Audi Alteram Partem: Or, a Further Vindication of Mr. Tho. Ruddiman’s Edition of the Great Buchanan’s Works from the many gross and vile Reproaches unjustly thrown upon it by Mr James Man. More Especially, From the partial and disengenuous Representation given of the Controversy by the Authors of the London Monthly Review &c. With an Appendix containing Some critical Remarks on Mr Burman’s Philological Notes in his Edition of Buchanan’s Works, &c.

  • Ruddiman, Thomas
  • Edinburgh: Printed by T. and W. Ruddimans, and sold at their Printing-house 1756
  • ESTC T138811.


SKU: 5947 Category: Tag:


FIRST EDITION, 8vo, pp. [ii], 62. Contemporary calf, spine divided by raised bands, red morocco label, other compartments tooled centrally in gilt, edges sprinkled red. A little marginal toning to first and last leaves. Two small patches of insect damage to front board. Slightly cropped manuscript correction to one margin.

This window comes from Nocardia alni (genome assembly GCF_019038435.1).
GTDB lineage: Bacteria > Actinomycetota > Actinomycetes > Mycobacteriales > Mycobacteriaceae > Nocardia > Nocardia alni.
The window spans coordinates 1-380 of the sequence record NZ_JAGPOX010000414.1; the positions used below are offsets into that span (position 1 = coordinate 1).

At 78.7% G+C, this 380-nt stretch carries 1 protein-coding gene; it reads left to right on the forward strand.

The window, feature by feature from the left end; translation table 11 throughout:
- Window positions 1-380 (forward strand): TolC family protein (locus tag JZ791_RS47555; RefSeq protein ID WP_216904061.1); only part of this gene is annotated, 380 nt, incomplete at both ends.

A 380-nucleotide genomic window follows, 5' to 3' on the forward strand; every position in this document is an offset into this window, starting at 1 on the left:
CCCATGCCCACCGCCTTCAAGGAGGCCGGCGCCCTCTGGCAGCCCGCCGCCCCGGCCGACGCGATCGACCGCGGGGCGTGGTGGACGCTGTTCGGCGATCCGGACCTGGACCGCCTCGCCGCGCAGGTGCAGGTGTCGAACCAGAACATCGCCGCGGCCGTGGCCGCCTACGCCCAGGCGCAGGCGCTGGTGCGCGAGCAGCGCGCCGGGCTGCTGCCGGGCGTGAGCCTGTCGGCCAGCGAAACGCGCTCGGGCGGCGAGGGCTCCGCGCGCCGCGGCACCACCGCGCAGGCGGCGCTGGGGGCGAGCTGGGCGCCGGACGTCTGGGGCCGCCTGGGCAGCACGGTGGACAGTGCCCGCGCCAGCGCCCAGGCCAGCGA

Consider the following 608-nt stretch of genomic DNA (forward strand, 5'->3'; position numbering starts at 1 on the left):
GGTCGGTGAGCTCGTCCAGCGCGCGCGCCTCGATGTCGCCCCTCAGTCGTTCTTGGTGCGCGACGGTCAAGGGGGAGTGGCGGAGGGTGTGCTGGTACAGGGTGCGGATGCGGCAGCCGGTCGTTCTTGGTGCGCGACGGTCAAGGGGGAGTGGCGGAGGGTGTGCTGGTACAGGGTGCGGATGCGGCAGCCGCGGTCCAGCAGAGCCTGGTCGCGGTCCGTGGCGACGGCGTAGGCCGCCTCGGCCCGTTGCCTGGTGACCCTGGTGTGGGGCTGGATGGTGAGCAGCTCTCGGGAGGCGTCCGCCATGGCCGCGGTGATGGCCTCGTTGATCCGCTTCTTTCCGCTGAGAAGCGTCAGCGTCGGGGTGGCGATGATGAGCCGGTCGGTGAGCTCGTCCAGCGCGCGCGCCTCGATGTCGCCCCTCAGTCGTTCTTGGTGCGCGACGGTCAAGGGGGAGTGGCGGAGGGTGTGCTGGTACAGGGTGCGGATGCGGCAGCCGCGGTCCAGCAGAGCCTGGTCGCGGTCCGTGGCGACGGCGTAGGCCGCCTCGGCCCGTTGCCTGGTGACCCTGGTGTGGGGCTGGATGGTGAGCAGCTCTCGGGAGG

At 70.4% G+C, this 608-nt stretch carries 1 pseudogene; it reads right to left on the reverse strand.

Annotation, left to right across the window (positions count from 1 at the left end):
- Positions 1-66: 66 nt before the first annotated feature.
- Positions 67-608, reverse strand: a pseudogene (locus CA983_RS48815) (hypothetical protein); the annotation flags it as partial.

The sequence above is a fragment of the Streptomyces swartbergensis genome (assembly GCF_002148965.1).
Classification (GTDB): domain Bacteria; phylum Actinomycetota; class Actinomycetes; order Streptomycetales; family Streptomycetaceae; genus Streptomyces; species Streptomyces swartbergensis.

Printer and publisher Thomas Ruddiman (1674-1757) published his 2-volume edition of George Buchanan's works in 1715, and defended it vigourously throughout his life. When Aberdeen philologist and schoolmaster James Man (1700-1761) published an attack entitled 'A censure and examination of Mr Thomas Ruddiman's philological notes on the works of the great Buchanan' in 1753, 'a learned but abusive work, 574 pages long, attacking what Man, like other vocal presbyterian scholars before him, believed was anti-protestant bias and poor Latinity', Ruddiman, although then in his late 70s, used his own press to issue his rejoinder 'Anticrisis' the following year, itself running to 226 pages, 'with only marginally less scurrilous attacks' (ODNB) on Man. There the matter may have rested were it not for a slightly complimentary review of Man's work in the December 1754 issue of the Monthly Review (in which the reviewer still rebukes Man for 'deal[ing] too much in abuse and scurrility'). This incensed Ruddiman enough to write a letter to the editors, which is reproduced here, and compile this exhaustive list of Man's errors. Given that the Monthly Review had taken notice of Anticrisis in July 1755 and pronounced in their pages that Ruddiman and Man's quarrel was 'of no very interesting kind' and that to cover the minutia of their dispute 'would indeed by leading [their] readers into a dry and barren field', it's hard to imagine that they gave this pamphlet much consideration. It proved to be the last word on the subject, as Man was not heard from again and the indefatigable Ruddiman died the following year. ESTC records a dozen locations, half in the British Isles, half in North America.

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